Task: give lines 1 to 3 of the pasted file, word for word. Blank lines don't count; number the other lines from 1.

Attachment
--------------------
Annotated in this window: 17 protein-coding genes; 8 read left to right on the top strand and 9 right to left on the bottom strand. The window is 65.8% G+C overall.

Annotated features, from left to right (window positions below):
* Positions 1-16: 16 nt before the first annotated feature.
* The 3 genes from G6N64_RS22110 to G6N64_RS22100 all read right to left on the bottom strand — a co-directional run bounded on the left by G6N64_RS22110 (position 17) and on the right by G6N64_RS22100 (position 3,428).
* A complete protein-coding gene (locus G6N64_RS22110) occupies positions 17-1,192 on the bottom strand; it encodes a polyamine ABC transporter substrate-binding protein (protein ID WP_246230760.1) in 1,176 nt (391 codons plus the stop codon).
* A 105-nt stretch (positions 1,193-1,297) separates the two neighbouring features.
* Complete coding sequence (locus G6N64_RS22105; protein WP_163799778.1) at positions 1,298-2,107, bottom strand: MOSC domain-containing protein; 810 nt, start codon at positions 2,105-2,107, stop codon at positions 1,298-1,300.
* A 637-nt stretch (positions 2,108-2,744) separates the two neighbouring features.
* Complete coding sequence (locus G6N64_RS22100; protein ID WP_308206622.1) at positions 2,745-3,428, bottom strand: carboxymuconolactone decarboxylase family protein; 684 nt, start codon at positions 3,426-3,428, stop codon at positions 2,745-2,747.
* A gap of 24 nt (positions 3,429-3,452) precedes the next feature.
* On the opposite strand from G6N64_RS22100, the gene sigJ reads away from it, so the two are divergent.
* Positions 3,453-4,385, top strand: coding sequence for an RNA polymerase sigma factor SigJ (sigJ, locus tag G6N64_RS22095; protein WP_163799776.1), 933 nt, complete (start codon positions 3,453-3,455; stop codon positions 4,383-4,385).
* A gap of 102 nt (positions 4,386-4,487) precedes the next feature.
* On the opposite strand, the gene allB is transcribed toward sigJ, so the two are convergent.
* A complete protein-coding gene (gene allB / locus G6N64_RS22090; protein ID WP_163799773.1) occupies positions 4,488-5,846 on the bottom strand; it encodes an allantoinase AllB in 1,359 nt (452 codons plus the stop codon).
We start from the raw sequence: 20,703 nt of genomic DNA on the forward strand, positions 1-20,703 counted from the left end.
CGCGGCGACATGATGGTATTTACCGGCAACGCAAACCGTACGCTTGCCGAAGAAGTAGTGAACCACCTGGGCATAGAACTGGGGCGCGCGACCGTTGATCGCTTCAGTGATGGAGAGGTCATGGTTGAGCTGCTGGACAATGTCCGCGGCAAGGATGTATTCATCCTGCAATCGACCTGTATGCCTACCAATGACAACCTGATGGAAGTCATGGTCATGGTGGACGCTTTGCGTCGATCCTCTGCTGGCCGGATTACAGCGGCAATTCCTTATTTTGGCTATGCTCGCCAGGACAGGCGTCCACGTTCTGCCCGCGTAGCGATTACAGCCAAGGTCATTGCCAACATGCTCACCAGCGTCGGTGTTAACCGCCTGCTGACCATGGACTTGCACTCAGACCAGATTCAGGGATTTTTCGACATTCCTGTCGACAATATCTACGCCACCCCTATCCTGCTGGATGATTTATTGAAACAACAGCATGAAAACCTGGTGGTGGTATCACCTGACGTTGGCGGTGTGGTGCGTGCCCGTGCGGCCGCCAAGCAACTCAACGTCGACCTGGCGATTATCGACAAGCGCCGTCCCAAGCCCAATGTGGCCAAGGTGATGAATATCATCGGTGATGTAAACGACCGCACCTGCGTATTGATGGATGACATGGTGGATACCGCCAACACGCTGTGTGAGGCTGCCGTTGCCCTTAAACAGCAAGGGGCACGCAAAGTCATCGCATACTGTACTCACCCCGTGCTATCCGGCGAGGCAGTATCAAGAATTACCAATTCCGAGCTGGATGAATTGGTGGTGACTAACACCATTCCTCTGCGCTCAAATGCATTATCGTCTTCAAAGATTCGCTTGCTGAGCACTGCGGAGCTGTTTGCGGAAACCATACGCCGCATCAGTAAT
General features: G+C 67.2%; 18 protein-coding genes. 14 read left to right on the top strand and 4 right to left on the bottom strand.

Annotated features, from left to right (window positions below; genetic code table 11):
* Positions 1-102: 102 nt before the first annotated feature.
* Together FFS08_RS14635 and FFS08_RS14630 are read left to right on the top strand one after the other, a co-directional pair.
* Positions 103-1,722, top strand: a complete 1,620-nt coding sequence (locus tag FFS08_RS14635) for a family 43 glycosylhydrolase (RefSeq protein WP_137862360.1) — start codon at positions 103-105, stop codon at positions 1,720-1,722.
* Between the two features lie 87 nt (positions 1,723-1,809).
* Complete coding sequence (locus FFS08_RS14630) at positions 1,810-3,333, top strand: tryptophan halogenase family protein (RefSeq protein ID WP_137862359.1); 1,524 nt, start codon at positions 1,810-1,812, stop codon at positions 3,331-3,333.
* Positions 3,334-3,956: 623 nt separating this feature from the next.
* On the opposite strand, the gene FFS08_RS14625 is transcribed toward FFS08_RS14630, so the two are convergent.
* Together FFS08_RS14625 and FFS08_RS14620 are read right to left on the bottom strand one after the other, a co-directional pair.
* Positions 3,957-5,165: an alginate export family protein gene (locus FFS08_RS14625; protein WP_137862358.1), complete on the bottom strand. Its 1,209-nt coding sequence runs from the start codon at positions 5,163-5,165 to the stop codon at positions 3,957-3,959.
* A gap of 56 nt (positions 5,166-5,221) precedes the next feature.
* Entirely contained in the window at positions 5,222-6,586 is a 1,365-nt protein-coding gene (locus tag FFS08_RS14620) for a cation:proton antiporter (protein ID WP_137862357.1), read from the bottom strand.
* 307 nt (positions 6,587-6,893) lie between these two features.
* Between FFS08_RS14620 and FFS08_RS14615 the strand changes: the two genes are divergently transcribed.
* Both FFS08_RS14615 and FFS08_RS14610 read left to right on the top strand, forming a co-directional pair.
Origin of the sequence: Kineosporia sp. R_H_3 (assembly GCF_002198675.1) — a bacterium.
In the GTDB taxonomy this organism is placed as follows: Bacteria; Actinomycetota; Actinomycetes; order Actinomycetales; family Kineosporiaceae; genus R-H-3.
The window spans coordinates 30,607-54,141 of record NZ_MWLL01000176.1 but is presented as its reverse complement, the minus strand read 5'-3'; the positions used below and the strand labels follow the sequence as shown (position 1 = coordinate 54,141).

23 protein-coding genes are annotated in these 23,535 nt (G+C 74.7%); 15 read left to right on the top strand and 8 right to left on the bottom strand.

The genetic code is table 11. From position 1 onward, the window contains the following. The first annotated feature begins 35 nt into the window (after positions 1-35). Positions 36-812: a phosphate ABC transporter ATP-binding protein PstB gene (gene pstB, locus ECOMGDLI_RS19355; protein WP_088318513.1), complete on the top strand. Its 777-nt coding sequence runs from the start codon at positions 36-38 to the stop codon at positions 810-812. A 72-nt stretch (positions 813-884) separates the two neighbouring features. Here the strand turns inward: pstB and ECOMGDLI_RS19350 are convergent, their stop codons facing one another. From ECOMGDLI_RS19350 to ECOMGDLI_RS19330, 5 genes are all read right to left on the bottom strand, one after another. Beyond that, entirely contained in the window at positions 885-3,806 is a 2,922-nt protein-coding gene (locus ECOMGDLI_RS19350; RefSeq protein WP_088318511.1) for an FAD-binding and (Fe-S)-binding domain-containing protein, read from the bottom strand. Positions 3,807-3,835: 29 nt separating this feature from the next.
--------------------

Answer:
Annotated in this window: 17 protein-coding genes; 8 read left to right on the top strand and 9 right to left on the bottom strand. The window is 65.8% G+C overall.

Annotated features, from left to right (window positions below):
* Positions 1-16: 16 nt before the first annotated feature.